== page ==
54310121 2107don't want to have to scan shell commands for metacharacters.
4633a7c4 2108The following pairs are more or less equivalent:
a0d0e21e
LW
2109
2110 open(FOO, "|tr '[a-z]' '[A-Z]'");
2111 open(FOO, "|-") || exec 'tr', '[a-z]', '[A-Z]';
2112
2113 open(FOO, "cat -n '$file'|");
2114 open(FOO, "-|") || exec 'cat', '-n', $file;
2115
4633a7c4
LW
2116See L<perlipc/"Safe Pipe Opens"> for more examples of this.
2117
0dccf244 2118NOTE: On any operation which may do a fork, unflushed buffers remain
184e9718 2119unflushed in both processes, which means you may need to set C<$|> to
a0d0e21e
LW
2120avoid duplicate output.
2121
0dccf244
CS
2122Closing any piped filehandle causes the parent process to wait for the
2123child to finish, and returns the status value in C<$?>.
2124
5f05dabc
PP
2125Using the constructor from the IO::Handle package (or one of its
2126subclasses, such as IO::File or IO::Socket),
c07a80fd
PP
2127you can generate anonymous filehandles which have the scope of whatever
2128variables hold references to them, and automatically close whenever
2129and however you leave that scope:
2130
5f05dabc 2131 use IO::File;
c07a80fd
PP
2132 ...
2133 sub read_myfile_munged {
2134 my $ALL = shift;
5f05dabc 2135 my $handle = new IO::File;
c07a80fd
PP
2136 open($handle, "myfile") or die "myfile: $!";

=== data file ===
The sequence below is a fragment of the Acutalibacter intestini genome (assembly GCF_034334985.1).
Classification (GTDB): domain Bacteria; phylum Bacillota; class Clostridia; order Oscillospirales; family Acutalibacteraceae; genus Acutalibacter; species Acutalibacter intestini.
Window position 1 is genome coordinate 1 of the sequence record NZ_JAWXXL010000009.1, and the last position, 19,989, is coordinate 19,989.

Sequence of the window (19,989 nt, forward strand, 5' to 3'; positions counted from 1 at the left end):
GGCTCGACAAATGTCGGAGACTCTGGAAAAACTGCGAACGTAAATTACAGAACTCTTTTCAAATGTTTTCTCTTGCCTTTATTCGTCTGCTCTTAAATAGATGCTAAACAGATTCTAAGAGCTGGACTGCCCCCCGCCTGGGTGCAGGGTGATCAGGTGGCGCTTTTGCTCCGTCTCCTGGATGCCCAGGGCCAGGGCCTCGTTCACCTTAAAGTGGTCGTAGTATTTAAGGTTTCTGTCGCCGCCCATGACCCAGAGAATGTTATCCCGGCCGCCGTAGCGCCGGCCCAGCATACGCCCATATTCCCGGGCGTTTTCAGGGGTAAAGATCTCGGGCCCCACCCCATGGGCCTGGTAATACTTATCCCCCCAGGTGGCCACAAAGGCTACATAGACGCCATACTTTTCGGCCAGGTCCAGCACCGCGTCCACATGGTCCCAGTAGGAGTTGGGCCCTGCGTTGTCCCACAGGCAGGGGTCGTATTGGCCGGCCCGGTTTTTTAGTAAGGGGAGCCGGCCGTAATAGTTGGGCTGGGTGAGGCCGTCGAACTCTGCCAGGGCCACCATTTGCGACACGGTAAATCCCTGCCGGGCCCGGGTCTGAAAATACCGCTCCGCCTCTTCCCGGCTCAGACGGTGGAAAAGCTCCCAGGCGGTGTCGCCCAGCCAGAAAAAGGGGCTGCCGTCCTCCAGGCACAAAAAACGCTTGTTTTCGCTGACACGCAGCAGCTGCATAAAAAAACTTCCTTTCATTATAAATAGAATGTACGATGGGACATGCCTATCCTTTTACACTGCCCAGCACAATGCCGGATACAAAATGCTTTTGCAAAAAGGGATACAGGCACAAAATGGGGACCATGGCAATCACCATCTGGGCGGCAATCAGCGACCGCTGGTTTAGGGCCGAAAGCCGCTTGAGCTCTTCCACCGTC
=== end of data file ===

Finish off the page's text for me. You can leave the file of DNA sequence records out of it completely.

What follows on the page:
2137 $first = <$handle>
2138 or return (); # Automatically closed here.
2139 mung $first or die "mung failed"; # Or here.
2140 return $first, <$handle> if $ALL; # Or here.
2141 $first; # Or here.
2142 }
2143
a0d0e21e 2144The filename that is passed to open will have leading and trailing
5f05dabc 2145whitespace deleted. To open a file with arbitrary weird
a0d0e21e
LW
2146characters in it, it's necessary to protect any leading and trailing
2147whitespace thusly:
2148
cb1a09d0
AD
2149 $file =~ s#^(\s)#./$1#;
2150 open(FOO, "< $file\0");
2151
c07a80fd
PP
2152If you want a "real" C open() (see L<open(2)> on your system), then
2153you should use the sysopen() function. This is another way to
2154protect your filenames from interpretation. For example:
cb1a09d0 2155
28757baa 2156 use IO::Handle;
c07a80fd
PP
2157 sysopen(HANDLE, $path, O_RDWR|O_CREAT|O_EXCL, 0700)